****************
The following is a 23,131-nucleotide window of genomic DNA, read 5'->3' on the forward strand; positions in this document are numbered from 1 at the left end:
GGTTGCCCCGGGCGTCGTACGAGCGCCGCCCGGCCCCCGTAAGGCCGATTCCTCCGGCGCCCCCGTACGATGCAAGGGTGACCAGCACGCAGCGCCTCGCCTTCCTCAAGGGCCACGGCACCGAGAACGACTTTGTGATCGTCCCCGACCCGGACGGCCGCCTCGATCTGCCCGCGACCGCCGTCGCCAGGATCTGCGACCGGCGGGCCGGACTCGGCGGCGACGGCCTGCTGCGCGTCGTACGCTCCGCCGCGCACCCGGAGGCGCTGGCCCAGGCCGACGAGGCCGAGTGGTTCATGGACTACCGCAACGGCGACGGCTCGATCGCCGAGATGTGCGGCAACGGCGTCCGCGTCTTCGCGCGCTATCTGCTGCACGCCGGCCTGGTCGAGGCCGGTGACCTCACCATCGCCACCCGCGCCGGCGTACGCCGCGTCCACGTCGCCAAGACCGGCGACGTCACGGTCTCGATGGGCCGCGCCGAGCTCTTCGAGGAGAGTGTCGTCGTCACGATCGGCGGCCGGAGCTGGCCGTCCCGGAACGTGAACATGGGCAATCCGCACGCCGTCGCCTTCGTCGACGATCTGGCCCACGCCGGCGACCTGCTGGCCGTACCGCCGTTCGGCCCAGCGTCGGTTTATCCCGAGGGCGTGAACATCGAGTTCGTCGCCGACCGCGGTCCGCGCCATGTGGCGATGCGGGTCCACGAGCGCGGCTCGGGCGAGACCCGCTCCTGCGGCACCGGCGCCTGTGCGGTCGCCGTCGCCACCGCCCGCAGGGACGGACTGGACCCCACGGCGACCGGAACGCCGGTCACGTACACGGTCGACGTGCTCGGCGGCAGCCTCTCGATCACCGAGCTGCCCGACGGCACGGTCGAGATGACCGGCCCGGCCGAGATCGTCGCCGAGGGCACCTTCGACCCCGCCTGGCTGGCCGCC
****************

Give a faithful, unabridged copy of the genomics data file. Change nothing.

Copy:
The following is a 23,131-nucleotide window of genomic DNA, read 5'->3' on the forward strand; positions in this document are numbered from 1 at the left end:
GGTTGCCCCGGGCGTCGTACGAGCGCCGCCCGGCCCCCGTAAGGCCGATTCCTCCGGCGCCCCCGTACGATGCAAGGGTGACCAGCACGCAGCGCCTCGCCTTCCTCAAGGGCCACGGCACCGAGAACGACTTTGTGATCGTCCCCGACCCGGACGGCCGCCTCGATCTGCCCGCGACCGCCGTCGCCAGGATCTGCGACCGGCGGGCCGGACTCGGCGGCGACGGCCTGCTGCGCGTCGTACGCTCCGCCGCGCACCCGGAGGCGCTGGCCCAGGCCGACGAGGCCGAGTGGTTCATGGACTACCGCAACGGCGACGGCTCGATCGCCGAGATGTGCGGCAACGGCGTCCGCGTCTTCGCGCGCTATCTGCTGCACGCCGGCCTGGTCGAGGCCGGTGACCTCACCATCGCCACCCGCGCCGGCGTACGCCGCGTCCACGTCGCCAAGACCGGCGACGTCACGGTCTCGATGGGCCGCGCCGAGCTCTTCGAGGAGAGTGTCGTCGTCACGATCGGCGGCCGGAGCTGGCCGTCCCGGAACGTGAACATGGGCAATCCGCACGCCGTCGCCTTCGTCGACGATCTGGCCCACGCCGGCGACCTGCTGGCCGTACCGCCGTTCGGCCCAGCGTCGGTTTATCCCGAGGGCGTGAACATCGAGTTCGTCGCCGACCGCGGTCCGCGCCATGTGGCGATGCGGGTCCACGAGCGCGGCTCGGGCGAGACCCGCTCCTGCGGCACCGGCGCCTGTGCGGTCGCCGTCGCCACCGCCCGCAGGGACGGACTGGACCCCACGGCGACCGGAACGCCGGTCACGTACACGGTCGACGTGCTCGGCGGCAGCCTCTCGATCACCGAGCTGCCCGACGGCACGGTCGAGATGACCGGCCCGGCCGAGATCGTCGCCGAGGGCACCTTCGACCCCGCCTGGCTGGCCGCC